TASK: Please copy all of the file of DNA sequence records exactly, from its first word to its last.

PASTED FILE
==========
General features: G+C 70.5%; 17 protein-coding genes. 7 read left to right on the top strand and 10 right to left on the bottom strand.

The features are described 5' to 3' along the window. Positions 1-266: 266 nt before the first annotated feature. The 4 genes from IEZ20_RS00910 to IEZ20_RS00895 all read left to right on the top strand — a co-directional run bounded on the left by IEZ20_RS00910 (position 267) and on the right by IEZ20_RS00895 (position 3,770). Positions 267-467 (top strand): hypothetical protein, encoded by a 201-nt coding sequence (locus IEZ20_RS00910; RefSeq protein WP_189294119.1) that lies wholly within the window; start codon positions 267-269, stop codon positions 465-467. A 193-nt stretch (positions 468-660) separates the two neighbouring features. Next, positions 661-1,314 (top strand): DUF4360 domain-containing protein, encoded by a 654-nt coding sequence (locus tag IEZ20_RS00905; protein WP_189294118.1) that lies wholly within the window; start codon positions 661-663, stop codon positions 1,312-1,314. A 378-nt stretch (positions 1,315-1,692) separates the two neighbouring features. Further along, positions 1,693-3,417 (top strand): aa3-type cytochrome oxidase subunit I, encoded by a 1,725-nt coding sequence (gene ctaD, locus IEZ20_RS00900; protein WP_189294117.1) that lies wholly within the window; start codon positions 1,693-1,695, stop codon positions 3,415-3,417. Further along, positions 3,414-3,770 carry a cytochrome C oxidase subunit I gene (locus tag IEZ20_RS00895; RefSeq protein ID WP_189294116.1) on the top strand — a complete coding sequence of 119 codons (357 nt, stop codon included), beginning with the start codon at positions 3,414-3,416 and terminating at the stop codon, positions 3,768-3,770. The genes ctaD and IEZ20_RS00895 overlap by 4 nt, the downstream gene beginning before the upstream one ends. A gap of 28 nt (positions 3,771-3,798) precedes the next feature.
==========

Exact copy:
General features: G+C 70.5%; 17 protein-coding genes. 7 read left to right on the top strand and 10 right to left on the bottom strand.

The features are described 5' to 3' along the window. Positions 1-266: 266 nt before the first annotated feature. The 4 genes from IEZ20_RS00910 to IEZ20_RS00895 all read left to right on the top strand — a co-directional run bounded on the left by IEZ20_RS00910 (position 267) and on the right by IEZ20_RS00895 (position 3,770). Positions 267-467 (top strand): hypothetical protein, encoded by a 201-nt coding sequence (locus IEZ20_RS00910; RefSeq protein WP_189294119.1) that lies wholly within the window; start codon positions 267-269, stop codon positions 465-467. A 193-nt stretch (positions 468-660) separates the two neighbouring features. Next, positions 661-1,314 (top strand): DUF4360 domain-containing protein, encoded by a 654-nt coding sequence (locus tag IEZ20_RS00905; protein WP_189294118.1) that lies wholly within the window; start codon positions 661-663, stop codon positions 1,312-1,314. A 378-nt stretch (positions 1,315-1,692) separates the two neighbouring features. Further along, positions 1,693-3,417 (top strand): aa3-type cytochrome oxidase subunit I, encoded by a 1,725-nt coding sequence (gene ctaD, locus IEZ20_RS00900; protein WP_189294117.1) that lies wholly within the window; start codon positions 1,693-1,695, stop codon positions 3,415-3,417. Further along, positions 3,414-3,770 carry a cytochrome C oxidase subunit I gene (locus tag IEZ20_RS00895; RefSeq protein ID WP_189294116.1) on the top strand — a complete coding sequence of 119 codons (357 nt, stop codon included), beginning with the start codon at positions 3,414-3,416 and terminating at the stop codon, positions 3,768-3,770. The genes ctaD and IEZ20_RS00895 overlap by 4 nt, the downstream gene beginning before the upstream one ends. A gap of 28 nt (positions 3,771-3,798) precedes the next feature.